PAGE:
The first panel show his connection to man the shadow of himself in the statue. The last panels’ golden background meant to show this saviour as an illuminating figure. The dynamic movement and shadow of his boot preparing for flight makes us gasp as though the wind from the rooftop is in our face as well.
And like a flash of lightning……
and the crash of thunder afterwards.
The savior we have just seen is struck down. The entity known to protect and serve us as citizens is taken in the smallest amount of time we can fathom.
The hard vertical lines and bright block colors of opal city only serve to accentuate the speed at which this disaster takes place. The statue of man behind him reminding us once more that he is just as mortal as you or I.
David Knight, Starman, is no more.
The sins of the father carry unto us much like heraldry on a shield in the 12th century. The opening splash page is of David Knight lifeless form looking tarnished and desecrated. Nothing at all like the illuminated savior from the former page. Death is universal and sadly for Starman his light has gone out.
Let us take a moment and travel back to happier times.
A family moment. Ted Knight, David, and Jack all at home and like most families arguing about siblings taking each others things. This is first glimpse we see of Jack Knight and really….Well….He looks like a higher cheek boned Robert Smith of the cure. A little grungey, a little unwholesome, and obviously the shut out one. Ted sides with David pretty easily over the harmless acts of Jack buying old things off of David.
Best way to end an argument Ever.
After Ted sides with David in the argument, Jack does what most younger siblings tend to do…which is say how everything you love is stupid. He immediately has a put foot in mouth moment. But not taking the mantle of Starman from Ted and obviously being mostly disinterested in the idea has caused tension. Like not only not wanting to take on the family farm but not caring if it’s turned into an amusement park either. Jack has found his own identity through his love of antiques. He has no problem not being the superhero.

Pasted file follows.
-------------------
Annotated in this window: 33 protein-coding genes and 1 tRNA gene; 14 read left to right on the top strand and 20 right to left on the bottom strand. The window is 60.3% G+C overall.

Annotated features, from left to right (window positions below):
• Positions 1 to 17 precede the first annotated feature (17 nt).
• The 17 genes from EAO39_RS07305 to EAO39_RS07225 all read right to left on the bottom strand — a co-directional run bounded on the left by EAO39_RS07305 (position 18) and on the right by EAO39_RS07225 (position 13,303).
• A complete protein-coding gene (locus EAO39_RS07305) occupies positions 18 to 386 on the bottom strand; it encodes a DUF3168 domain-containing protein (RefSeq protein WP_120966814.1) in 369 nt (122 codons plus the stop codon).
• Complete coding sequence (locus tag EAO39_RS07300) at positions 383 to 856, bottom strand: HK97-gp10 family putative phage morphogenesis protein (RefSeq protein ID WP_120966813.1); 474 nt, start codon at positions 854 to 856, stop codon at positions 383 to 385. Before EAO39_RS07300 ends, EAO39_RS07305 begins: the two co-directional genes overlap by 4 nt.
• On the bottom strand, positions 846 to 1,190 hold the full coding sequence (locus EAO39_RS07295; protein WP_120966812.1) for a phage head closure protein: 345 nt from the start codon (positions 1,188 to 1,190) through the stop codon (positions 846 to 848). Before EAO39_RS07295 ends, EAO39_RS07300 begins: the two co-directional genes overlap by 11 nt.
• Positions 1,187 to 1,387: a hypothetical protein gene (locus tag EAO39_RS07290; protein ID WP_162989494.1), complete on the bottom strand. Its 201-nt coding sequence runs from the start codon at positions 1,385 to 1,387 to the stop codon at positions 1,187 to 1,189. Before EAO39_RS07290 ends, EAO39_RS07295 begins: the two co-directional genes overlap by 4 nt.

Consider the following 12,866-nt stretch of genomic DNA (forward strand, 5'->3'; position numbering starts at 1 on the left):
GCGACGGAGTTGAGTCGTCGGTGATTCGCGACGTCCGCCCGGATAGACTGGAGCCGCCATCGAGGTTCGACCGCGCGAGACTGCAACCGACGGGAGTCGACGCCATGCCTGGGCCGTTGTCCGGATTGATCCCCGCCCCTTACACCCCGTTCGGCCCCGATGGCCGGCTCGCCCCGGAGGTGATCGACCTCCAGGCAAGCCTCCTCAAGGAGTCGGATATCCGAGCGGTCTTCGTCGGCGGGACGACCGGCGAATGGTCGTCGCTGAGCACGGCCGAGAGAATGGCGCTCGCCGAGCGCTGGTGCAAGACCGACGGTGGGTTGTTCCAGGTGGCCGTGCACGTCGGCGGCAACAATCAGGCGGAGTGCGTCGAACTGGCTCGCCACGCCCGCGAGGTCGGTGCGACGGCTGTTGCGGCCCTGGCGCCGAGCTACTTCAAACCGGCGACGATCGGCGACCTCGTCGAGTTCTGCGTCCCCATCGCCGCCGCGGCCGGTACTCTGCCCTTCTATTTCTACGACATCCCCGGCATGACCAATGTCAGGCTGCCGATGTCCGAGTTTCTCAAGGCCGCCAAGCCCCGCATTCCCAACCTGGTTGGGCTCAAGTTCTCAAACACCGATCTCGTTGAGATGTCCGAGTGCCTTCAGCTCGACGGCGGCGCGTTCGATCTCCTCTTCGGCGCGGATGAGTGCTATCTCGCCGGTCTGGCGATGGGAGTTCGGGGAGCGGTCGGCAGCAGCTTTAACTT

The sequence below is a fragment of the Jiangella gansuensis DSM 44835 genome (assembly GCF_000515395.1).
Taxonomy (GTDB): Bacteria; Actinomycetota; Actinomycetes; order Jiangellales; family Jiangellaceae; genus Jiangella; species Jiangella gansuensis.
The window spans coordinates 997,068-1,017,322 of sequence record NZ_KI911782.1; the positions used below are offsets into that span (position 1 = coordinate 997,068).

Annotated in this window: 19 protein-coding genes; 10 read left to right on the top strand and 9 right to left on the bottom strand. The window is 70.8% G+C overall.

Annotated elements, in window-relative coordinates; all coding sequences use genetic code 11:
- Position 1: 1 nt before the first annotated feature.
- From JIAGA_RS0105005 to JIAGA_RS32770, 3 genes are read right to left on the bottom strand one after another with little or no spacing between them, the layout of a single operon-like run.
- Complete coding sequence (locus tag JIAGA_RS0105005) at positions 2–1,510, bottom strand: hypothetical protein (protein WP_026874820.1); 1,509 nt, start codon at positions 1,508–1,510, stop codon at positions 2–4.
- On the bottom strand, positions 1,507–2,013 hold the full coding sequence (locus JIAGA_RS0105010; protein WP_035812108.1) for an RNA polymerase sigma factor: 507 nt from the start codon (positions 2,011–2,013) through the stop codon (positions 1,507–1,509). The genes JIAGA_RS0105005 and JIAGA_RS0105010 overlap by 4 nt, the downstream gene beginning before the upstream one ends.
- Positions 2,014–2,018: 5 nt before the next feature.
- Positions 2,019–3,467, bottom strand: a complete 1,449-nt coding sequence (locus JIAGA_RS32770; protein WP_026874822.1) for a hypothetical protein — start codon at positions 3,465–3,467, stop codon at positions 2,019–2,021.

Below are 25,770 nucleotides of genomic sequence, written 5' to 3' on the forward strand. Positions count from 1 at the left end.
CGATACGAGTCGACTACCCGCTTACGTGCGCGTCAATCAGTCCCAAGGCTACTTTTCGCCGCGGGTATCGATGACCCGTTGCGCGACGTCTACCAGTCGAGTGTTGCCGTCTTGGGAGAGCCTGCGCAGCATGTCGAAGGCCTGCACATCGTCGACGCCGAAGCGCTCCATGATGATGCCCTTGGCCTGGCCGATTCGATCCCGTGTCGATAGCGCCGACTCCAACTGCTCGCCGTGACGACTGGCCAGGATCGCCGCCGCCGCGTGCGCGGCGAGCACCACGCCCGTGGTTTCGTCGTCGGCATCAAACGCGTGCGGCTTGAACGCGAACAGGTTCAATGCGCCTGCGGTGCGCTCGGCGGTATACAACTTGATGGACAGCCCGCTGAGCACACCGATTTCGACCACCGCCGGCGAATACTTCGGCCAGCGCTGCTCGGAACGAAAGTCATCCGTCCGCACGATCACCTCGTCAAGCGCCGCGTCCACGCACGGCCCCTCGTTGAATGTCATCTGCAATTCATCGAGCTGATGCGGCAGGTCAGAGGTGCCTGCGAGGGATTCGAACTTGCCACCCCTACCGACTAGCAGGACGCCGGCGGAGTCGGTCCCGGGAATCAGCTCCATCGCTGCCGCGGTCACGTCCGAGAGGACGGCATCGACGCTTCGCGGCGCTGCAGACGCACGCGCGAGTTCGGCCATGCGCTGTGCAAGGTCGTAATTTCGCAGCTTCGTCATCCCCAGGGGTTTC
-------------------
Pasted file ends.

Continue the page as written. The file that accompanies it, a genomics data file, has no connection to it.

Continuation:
He is a goth kid on Easter Sunday. Why go to church anyway? They don’t want him.
There’s some really alienating artwork here. With Ted and David illuminated in opposite negative to positive colors to Jack also the facial portraits of Ted and David panel to panel showing the same hard shadow lines the same small chin and angular cheeks. Father to Song always. Jack’s portraits are always from the side or 3/4 view here. Never directly like his family. He is a glimpse of humanity in a family who is a savior to it.
After this fallout we follow Jack into Opal city. His Mundane day of picking up dry cleaning and talking to his roommate with the gorgeous backdrop of the bright almost deco style design of the city is beautiful. The old styling the continual pattern of disrepair but full of charm seeps through. Like a hometown that kept growing, but when you return for a visit you cannot stand anything that was not there before.
At the end of his day he finds an antique shop to visit.
The only labeled antique is from Penn State…What?
Jack is a nostalgic soul. I can relate. The smell of old books, the weathered but strong feeling of a handmade blanket, that pictures of long lost families where now the frame is worth more than the memory; the melancholy of a thrift store knows no bounds. Jack finds peace amongst the relics. They are kind of expatriate to the world around them. From it, but never in sync with it. Similar to how he fits in at home.
The color shift from the first to the second page is brought to you with no extra charge by hallucinogens.
The reality of what happened before returns. David Knight is dead. Ted calls Jack and tells him the details that he knows suspicious all the while. The portraits change to show Ted and Jack in a similar light due to the grief they currently share.
The color saturation disperses in the last panel as Jack is left alone. The grief washes out all the light in his world.